The original Blade Runner focussed its narrative on REPLICANTS, artificial humans. Blade Runner 2049 continues this narrative. Only more so. In fact, the film’s protagonist – Agent K – is himself a replicant – there’s no mystery here…its revealed within the opening minutes of the movie. The story does this…partly because the healthy humans in this universe live in the off-world colonies…and this story is set on earth. But the deeper reason is because replicants help us – the viewing audience – understand ourselves.

What are replicants? They are sophisticated androids that are virtually indistinguishable from human beings. You’ve got to know what you’re looking for to spot a replicant. That’s why skilled Blade Runner units are required to track down the replicants of interest in society. It’s also why we in the audience can find ourselves empathising with these characters and their experiences.

I’ll go further than that. We don’t just empathise with the replicants. We recognize ourselves in them – not just in the choices they make, but in their ontology – what makes them “them”.

Replicants are material constructs…sophisticated biological mechanisms that serve a purpose amongst other sophisticated biological mechanisms. Yet they long to be more. Some long to live longer. Others long for their “lives” to be filled with deeper significance in fulfilling relationships.

Is this any different from the way so many people live their lives today?

People’s world view often has no place for God. Their naturalistic assumption is they are only physical, complex biological computers lacking an essence or soul. There were constructed in line with the physical laws laid down in our Universe. But they don’t transcend them in any way. This life is all there is. There’s no purpose or significance beyond it. Craig puts his finger on the inevitable consequences of such a world view:

“There is no God, and there is no immortality. And what is the consequence of this? It means that life itself is absurd. It means that the life we have is without ultimate significance, value, or purpose.”[1]

That’s why I find Blade Runner 2049 such a profoundly moving experience to watch. Because it shows “people” coming to terms with the reality of a meaningless, absurd life. And I think so many of us in the real world today are facing that same dark and hopeless discovery.

 

Longing for Meaningful Relationships:

Agent K’s treasures his girlfriend, Joi. She too is an artificial person. Yet she’s not physical – just a portable hologram that speaks encouraging and loving words to him. Perhaps there’s more to Joi because we see her devotion to K in her desire to experience a physical relationship with him. And also – to name K. There’s nothing so intimate with another person – than to share a special name. She names him Joe.

K tragically loses his precious Joi, that meaningful relationship comes to an abrupt end. In one truly heart-breaking moment, while reflecting on his loss, K watches an advert selling the Joi hologram product to prospective customers. And he suddenly realises that Joi’s special name for him – Joe – is just simply part of the standard package. All the Joi’s do it. There’s nothing special or unique after all about his Joi, and also his time with her because in reality he was simply using a mass produced product.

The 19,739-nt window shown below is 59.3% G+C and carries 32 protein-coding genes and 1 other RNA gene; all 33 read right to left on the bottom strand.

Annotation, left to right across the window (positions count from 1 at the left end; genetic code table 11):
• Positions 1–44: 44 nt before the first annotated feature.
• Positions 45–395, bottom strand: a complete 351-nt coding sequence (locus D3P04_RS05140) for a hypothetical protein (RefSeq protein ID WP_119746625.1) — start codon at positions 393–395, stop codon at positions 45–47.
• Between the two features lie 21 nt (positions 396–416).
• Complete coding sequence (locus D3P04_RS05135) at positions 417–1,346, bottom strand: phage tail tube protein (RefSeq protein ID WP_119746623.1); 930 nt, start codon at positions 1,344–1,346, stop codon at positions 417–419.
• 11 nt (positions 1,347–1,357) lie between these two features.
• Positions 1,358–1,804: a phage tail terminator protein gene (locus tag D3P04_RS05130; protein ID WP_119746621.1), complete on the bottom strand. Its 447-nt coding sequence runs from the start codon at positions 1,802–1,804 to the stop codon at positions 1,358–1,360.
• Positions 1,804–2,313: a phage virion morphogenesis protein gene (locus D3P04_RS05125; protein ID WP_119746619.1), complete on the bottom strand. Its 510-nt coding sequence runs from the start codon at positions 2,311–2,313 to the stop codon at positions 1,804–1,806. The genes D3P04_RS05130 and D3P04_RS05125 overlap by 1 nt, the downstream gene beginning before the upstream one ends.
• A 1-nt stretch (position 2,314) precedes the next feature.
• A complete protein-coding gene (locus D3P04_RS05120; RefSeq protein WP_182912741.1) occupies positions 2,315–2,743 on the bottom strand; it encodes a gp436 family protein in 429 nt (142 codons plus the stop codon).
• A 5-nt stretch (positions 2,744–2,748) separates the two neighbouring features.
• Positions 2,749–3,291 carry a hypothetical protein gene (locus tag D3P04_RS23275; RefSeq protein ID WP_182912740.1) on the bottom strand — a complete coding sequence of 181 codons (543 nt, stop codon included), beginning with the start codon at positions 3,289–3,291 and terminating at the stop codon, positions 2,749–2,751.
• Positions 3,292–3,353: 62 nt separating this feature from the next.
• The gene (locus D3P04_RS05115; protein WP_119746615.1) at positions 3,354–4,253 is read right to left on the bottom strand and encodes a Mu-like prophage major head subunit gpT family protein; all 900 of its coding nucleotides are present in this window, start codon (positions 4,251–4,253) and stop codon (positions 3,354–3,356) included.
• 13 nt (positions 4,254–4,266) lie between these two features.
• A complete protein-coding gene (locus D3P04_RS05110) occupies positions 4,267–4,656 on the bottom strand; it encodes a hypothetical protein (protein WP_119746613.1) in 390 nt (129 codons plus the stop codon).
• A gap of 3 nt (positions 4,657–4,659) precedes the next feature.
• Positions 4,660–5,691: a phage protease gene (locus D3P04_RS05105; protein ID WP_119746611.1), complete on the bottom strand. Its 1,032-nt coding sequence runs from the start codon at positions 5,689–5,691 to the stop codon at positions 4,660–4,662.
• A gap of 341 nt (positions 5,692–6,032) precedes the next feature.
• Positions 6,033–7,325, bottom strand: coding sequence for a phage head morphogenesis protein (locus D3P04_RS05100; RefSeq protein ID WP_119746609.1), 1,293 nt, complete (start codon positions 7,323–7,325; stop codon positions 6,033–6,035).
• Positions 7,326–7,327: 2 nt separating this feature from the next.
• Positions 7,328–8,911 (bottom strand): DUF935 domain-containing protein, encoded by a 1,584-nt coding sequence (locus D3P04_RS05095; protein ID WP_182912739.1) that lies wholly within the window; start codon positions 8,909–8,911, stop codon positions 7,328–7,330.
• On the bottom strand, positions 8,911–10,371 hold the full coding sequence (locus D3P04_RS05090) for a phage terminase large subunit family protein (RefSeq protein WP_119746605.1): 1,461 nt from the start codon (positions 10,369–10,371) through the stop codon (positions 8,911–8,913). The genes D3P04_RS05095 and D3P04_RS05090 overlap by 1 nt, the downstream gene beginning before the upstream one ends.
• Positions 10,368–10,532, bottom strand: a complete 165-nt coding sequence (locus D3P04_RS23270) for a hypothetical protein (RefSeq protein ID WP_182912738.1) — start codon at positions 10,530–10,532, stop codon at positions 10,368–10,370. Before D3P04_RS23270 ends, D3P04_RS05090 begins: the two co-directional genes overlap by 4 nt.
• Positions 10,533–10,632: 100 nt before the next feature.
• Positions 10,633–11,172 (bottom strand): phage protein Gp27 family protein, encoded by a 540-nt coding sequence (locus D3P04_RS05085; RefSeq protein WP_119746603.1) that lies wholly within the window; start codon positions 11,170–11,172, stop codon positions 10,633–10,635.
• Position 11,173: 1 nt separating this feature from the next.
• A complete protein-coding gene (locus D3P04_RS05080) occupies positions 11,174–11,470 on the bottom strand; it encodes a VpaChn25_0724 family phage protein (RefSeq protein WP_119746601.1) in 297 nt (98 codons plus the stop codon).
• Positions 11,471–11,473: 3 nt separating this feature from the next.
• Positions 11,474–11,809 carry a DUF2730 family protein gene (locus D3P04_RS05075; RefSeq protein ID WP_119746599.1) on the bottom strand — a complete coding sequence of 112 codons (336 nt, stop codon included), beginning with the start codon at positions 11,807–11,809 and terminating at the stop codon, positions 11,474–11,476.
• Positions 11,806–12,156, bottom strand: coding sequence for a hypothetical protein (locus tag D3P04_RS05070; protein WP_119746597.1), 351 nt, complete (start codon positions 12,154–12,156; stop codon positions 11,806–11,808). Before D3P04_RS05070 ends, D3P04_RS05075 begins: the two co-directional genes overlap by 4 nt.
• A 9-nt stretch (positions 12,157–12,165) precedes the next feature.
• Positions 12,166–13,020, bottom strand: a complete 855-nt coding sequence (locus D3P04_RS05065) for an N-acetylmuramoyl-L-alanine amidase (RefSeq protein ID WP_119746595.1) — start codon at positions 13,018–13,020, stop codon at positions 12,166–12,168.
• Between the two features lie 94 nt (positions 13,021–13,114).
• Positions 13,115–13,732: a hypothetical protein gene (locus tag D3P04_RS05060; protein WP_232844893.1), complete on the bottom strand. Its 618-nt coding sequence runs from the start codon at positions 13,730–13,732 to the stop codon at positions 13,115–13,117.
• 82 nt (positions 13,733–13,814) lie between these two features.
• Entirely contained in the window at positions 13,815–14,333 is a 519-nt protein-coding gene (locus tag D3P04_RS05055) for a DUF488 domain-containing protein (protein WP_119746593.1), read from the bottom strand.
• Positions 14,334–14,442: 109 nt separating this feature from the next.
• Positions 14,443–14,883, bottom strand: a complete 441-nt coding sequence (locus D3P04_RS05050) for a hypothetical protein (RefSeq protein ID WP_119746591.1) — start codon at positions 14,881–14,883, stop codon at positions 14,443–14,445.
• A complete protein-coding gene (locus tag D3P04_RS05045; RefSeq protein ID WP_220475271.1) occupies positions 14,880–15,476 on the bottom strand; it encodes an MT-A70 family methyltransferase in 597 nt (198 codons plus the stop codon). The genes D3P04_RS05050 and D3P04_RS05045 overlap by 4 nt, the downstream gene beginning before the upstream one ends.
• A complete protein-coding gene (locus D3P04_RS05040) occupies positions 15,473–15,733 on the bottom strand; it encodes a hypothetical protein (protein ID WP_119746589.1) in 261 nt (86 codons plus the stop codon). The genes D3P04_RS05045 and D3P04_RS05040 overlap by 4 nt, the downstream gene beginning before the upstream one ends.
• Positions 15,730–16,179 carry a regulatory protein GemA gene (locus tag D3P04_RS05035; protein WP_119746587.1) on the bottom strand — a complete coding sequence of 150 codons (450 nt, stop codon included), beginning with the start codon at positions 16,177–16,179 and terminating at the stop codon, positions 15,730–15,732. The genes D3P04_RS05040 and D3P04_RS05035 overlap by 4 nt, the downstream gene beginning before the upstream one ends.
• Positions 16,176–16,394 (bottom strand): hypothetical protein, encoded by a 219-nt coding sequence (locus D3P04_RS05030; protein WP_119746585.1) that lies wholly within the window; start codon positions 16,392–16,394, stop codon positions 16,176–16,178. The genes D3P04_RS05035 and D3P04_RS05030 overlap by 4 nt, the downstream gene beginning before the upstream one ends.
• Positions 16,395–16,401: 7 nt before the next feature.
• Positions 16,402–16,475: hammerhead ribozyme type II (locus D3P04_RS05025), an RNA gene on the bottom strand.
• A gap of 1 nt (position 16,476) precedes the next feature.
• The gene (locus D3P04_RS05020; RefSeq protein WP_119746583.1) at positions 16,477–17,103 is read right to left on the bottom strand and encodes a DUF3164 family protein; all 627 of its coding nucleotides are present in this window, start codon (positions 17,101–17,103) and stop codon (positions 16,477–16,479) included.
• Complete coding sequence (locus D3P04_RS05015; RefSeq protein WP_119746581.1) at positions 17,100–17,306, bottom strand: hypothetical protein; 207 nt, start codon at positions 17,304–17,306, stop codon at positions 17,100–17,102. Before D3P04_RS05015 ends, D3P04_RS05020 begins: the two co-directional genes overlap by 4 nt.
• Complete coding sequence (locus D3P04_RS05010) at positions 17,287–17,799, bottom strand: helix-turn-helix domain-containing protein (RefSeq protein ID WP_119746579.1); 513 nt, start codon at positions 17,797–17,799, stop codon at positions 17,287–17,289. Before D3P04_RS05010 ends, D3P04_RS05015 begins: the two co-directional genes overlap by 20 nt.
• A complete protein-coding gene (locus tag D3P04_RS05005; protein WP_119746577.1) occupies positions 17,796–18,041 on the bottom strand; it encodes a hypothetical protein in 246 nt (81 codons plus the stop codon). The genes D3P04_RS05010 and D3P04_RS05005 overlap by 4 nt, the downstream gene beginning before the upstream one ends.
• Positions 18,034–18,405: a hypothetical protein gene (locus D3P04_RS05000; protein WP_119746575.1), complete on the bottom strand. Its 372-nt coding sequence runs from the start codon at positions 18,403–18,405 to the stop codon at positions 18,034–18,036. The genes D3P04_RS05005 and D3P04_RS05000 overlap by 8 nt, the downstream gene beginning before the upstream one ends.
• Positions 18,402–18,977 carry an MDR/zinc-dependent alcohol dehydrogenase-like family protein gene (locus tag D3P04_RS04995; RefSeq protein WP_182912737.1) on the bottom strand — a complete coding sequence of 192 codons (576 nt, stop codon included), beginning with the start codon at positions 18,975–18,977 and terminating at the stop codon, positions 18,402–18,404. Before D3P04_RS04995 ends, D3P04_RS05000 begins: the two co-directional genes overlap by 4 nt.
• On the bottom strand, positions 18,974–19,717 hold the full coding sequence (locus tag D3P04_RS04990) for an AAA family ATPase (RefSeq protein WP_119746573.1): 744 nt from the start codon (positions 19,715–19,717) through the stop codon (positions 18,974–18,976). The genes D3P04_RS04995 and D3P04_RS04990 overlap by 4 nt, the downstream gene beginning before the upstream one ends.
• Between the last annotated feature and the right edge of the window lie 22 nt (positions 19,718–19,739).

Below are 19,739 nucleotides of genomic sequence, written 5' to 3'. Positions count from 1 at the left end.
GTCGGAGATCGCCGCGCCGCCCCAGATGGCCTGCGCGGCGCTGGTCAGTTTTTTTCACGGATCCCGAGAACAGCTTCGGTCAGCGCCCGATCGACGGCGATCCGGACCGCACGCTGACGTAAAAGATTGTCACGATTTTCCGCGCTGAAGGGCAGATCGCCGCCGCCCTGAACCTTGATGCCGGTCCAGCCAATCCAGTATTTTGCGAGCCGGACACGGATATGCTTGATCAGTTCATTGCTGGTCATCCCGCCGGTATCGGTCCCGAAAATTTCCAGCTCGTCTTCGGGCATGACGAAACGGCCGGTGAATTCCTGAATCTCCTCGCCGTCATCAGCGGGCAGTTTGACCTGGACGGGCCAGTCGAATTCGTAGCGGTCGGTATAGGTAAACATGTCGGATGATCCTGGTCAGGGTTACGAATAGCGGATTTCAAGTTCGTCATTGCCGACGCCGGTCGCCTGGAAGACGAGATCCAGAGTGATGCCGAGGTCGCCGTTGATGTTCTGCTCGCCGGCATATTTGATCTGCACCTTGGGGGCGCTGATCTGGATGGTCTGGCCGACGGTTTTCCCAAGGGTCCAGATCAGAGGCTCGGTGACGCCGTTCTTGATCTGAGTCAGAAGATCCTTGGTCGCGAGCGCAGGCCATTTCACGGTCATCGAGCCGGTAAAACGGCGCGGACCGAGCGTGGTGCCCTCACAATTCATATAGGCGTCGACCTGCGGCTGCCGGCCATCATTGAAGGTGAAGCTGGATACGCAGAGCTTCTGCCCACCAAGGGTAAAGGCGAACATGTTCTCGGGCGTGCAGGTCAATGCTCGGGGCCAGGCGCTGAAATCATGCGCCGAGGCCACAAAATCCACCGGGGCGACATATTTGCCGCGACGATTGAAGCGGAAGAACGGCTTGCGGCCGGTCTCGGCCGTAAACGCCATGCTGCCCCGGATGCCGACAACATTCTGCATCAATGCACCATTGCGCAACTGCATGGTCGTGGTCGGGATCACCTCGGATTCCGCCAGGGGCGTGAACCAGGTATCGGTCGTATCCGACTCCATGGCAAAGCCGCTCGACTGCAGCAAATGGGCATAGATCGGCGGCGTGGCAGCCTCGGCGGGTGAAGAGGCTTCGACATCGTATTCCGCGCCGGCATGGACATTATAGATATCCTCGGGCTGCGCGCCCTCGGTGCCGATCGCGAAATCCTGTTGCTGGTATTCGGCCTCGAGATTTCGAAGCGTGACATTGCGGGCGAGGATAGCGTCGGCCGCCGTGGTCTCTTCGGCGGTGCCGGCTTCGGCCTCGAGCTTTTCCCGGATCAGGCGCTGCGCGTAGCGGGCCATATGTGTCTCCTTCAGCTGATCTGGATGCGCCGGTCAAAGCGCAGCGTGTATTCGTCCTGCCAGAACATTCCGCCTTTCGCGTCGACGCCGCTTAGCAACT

Here’s the reality for us today – if we view people as biological products – then I don’t think there’s any ultimate meaning to our existence. No ultimate meaning in relationships with other products. We just exist – interact. Anything that does occur – might seem important at the time. But because reality has no meaning – these experiences will therefore also have no ultimate meaning.

Yet there’s a drama in Blade Runner 2049…that mirrors the real world. K intuitively knows there’s more to it than that. K gives voice to the inner sense within us – the audience – that human beings are MORE than just biological products. We are people with potential – our lives have meaning – and that’s why we spend our lives looking for meaning. Outrage builds within us…no, there is more than this. I am more valuable than that!

 

Longing for a Purpose Greater than Ourselves:

The movie presents some grand and overarching concepts. Yet its final act suddenly narrows in and focusses down on a very personal mission.

Agent K tracks down Rick Deckard, who had been in exile since the events of the original movie. K finds an opportunity to achieve a bigger more important purpose with the rest of his “life”. Deckard has a child that he’s never met and known. Agent K decides he’s going to allow Deckard to finally meet and know his child…to build the real and meaningful relationship with them that he’s been longing for himself.

K essentially sacrifices his life – to allow Deckard to know his child. In a scene poignantly reminiscent of Rutger Hauer’s “Tears in Rain,” K saves and lifts Deckard to safety. But not just safety…to meaning and a future with the child he’s never met.

The significance of this task is unquestioned by K. That’s probably one reason why he’s willing to die to achieve it. In his last moments…do we see him praying in the snow? Or are his lips just moving as his system breaks down?

As an audience – we’re left reflecting on K’s selfless, heroic act. And we know that the outcome is worth the sacrifice. We intuitively know that there are some things in the world that are truly noble, some purposes that are greater than us. Reuniting families, restoring broken relationships is one of them.

 

Meaning and Purpose Because there’s a God: